Incentives Matter, Football Helmet Edition

11 November 2009 at 5:56 pm 5 comments

| Peter Klein |

Latest example of the Peltzman Effect, courtesy of the WSJ: “Is It Time to Retire the Football Helmet?” E.g.: “[W]hile [hard-shell] helmets reduced the chances of death on the field, they also created a sense of invulnerability that encouraged players to collide more forcefully and more often.” Economics teachers, if you’re tired of using the seat-belt example, or the one about airplane child-safety seats — or Dwight Lee’s slightly more risqué version — try this one instead.

Entry filed under: - Klein -, Education.

On the Border* Just So Stories: Financial Regulation Edition

5 Comments Add your own

  • 1. Cliff Grammich  |  11 November 2009 at 6:31 pm

    Isn’t there some similar evidence regarding boxing gloves, that is, that boxing without gloves is less likely to lead to brain injury (if possibly more broken hands) than boxing with them?

  • 2. Peter Klein  |  11 November 2009 at 6:32 pm

    Indeed, yes, I should have mentioned that.

  • 3. Cliff Grammich  |  11 November 2009 at 10:42 pm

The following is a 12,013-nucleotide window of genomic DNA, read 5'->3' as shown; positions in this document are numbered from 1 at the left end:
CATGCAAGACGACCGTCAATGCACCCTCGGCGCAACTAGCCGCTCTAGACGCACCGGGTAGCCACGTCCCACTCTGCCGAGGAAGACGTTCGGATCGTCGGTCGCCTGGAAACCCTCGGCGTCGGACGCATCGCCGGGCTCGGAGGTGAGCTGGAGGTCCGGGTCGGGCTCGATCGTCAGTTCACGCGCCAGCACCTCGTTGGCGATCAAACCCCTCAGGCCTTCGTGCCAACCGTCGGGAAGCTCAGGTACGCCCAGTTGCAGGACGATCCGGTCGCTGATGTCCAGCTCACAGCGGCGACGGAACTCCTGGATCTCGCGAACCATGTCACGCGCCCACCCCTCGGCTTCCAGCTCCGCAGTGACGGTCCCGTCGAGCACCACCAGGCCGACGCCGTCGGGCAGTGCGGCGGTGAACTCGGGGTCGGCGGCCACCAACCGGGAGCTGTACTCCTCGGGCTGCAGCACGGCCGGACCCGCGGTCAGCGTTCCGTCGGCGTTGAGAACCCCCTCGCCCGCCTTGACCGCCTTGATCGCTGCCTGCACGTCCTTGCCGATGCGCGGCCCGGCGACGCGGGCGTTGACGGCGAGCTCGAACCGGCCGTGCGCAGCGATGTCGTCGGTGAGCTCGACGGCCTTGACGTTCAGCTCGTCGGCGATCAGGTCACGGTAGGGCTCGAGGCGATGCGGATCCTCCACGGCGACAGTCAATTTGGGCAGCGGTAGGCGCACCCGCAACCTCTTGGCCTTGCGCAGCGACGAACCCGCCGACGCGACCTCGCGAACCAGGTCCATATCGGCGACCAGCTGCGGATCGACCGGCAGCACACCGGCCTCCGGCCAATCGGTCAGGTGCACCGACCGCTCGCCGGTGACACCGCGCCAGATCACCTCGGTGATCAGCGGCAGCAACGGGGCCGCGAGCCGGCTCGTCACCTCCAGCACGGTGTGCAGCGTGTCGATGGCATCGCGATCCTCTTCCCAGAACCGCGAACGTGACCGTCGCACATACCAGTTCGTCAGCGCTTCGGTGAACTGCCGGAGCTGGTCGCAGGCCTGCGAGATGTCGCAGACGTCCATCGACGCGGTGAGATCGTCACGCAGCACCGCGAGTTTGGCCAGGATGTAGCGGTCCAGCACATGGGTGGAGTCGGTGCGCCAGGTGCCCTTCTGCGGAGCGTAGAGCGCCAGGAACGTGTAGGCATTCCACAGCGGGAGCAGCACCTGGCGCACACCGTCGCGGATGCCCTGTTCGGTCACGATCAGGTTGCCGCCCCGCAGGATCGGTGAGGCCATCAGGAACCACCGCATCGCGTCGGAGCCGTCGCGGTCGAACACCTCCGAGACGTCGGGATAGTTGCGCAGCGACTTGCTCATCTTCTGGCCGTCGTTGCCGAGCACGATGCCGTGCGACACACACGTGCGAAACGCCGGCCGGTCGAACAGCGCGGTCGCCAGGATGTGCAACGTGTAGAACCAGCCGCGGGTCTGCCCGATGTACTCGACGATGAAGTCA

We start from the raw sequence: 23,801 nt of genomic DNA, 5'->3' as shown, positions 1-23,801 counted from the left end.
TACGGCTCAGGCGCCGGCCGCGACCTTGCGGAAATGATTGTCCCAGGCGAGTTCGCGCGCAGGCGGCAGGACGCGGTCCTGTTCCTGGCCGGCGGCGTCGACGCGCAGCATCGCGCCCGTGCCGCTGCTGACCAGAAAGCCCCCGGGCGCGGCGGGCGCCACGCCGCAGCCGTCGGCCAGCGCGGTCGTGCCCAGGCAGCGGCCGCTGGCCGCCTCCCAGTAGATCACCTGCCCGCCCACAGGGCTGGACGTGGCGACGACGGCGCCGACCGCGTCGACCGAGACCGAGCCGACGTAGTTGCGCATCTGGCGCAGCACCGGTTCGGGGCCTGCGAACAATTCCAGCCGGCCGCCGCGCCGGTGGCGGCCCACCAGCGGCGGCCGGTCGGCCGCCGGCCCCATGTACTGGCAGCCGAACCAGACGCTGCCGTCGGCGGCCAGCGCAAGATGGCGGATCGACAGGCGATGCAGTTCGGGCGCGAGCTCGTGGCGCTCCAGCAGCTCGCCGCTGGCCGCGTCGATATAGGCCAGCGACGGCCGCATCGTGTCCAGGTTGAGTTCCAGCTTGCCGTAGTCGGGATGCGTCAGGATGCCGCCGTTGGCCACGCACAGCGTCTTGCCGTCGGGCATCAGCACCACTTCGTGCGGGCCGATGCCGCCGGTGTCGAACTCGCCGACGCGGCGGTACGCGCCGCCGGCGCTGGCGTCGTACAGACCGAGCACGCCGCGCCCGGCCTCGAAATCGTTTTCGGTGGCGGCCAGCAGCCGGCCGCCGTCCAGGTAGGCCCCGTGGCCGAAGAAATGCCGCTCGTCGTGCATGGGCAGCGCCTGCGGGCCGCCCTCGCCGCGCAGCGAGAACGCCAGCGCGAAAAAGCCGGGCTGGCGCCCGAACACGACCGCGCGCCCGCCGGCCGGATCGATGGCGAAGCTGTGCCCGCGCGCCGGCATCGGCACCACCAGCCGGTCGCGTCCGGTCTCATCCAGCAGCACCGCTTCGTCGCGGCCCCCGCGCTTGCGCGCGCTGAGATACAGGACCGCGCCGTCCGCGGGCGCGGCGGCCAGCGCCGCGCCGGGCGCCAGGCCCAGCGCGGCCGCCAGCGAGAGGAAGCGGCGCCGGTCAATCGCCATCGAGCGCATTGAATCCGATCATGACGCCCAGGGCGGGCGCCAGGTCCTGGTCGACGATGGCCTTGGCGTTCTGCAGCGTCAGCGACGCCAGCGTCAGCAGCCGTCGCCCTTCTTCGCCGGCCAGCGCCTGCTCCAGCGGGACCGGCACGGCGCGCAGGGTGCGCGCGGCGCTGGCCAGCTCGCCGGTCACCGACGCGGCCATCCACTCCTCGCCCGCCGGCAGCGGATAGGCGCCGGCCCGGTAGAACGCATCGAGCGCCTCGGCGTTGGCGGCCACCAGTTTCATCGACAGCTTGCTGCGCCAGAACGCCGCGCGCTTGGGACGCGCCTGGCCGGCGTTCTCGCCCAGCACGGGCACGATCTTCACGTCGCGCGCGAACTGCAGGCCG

I also recall research (summarized at that motorists give less room to bicyclists wearing helmets–bicyclists who may therefore be in more danger than bicyclists without helmets. (Nevertheless, the missus still insists I wear one, apparently unconvinced by the research or even the thickness of my skull.)

  • 4. Gynnas fotgängarna av ny airbag? « Nonicoclolasos  |  16 November 2009 at 11:40 pm

    […] Se även Peter Kleins inlägg ”Incentives Matter, Football Helmet Edition”. […]

  • […] Peter Klein now reports the incentives do indeed matter in all walks of life and football is no exception.  He doesn't discuss the comparison, so I think an energetic and enterprising graduate student can pursue the football v rugby study if they wanted.  Follow the links Peter provides for some other entertaining examples. […]

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